From Hal Childs’ The Myth of History and the Evolution of Consciousness I addressed in my previous post:
Everything we know about Jesus is at least second- and third-hand. There is no way to confirm that material from multiple, independent witnesses actually goes back to Jesus. The scholar can only assume or hope it does — it is a question of probability but not necessity. But how reliable is the probability? There are no reliable epistemological procedures by which to determine this either. It remains a matter of personal preference. (p. 35)
And the following is from page 501 of “Jesus, Historians, and the Psychology of Historiography: A Response to My Respondents” by Hal Childs, Pastoral Psychology, Vol. 51, No. 6, July 2003. There was a special issue of Pastoral Psychology devoted to Hal Childs’ book.
Yet we only need to look at Saint Paul to realize the historic Jesus is not required by, nor necessary for, Christianity. Paul was transformed by his encounter with a Christ, and his own work with his encounter, in turn, transformed a Christ image that also became a cultural phenomenon. But Paul never knew the historic Jesus and it didn’t seem to matter in the least. Whenever Paul needed authorization for his views and experience he went directly to divine revelation.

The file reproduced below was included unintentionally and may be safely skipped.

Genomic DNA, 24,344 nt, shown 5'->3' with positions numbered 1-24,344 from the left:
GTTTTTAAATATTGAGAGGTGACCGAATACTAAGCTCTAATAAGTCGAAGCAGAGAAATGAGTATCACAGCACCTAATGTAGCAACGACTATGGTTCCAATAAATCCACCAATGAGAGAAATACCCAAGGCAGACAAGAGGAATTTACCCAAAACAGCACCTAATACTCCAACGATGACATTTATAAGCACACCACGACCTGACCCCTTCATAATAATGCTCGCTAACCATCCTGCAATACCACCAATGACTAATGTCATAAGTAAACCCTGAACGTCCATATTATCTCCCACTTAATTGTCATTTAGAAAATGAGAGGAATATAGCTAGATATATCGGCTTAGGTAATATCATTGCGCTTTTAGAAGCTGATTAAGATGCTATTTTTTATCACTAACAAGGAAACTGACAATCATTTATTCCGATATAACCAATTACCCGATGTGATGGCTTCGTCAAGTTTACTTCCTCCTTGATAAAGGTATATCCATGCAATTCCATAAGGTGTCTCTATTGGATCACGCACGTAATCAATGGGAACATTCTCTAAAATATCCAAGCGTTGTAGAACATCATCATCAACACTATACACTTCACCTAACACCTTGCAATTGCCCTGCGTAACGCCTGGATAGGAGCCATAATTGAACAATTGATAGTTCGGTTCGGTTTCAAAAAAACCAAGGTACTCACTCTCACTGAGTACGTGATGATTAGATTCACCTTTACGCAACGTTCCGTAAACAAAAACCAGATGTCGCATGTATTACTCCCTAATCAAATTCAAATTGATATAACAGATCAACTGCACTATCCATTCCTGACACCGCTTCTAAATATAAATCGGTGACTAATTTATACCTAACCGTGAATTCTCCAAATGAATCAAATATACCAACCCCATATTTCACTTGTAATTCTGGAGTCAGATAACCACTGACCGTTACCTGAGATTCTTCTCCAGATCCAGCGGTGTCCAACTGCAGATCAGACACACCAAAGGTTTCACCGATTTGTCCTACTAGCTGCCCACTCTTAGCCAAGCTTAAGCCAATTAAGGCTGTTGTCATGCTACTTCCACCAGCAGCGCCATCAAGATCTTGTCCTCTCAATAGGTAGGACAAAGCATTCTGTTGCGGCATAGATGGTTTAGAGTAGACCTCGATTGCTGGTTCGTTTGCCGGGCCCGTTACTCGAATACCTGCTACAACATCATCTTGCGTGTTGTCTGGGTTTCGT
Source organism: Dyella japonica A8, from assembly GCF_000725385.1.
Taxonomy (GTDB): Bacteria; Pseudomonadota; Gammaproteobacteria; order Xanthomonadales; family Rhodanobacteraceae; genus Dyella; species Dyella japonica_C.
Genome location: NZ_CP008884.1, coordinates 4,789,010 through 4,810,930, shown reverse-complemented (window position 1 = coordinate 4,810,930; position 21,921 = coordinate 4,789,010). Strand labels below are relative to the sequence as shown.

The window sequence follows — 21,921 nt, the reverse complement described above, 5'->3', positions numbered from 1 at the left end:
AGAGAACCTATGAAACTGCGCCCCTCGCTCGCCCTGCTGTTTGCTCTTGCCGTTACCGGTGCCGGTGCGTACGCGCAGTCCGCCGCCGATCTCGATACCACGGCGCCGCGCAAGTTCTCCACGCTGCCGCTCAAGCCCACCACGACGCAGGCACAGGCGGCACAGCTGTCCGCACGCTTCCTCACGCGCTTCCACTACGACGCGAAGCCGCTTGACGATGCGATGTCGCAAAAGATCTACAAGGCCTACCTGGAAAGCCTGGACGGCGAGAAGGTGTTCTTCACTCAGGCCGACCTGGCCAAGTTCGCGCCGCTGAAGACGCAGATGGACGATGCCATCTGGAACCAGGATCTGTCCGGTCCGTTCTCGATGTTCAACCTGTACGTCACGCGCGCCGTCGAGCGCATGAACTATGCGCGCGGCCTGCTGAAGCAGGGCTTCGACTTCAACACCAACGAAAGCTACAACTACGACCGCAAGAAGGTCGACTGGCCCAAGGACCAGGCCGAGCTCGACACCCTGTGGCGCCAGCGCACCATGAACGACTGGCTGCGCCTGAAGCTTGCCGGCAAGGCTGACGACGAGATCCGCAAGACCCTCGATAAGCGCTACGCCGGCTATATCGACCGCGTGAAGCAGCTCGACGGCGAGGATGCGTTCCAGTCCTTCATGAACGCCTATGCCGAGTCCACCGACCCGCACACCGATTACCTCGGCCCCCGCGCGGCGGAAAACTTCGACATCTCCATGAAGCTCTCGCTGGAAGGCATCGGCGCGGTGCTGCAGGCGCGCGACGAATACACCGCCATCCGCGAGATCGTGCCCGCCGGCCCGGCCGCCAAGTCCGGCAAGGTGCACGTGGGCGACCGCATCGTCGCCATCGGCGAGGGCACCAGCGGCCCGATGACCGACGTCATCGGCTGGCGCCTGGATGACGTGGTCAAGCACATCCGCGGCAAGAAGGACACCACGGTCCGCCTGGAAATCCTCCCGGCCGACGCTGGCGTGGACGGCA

Childs is not a mythicist and the statement he makes is not an argument “for mythicism”. Rather, Childs is asking us to widen our understanding of all that the question of Christian origins involves.
Again, notice that Childs is not questioning the historicity of Jesus. That is not an issue. (He elsewhere writes on the assumption that there was a real Jesus.)
He is arguing that modern historians (and theologians) are guided more by contemporary ideas and interests in bringing their assumptions that that Jesus can somehow be located in and “reconstructed” from the texts we have than they are by any truly “objective” approach brought to the evidence itself.
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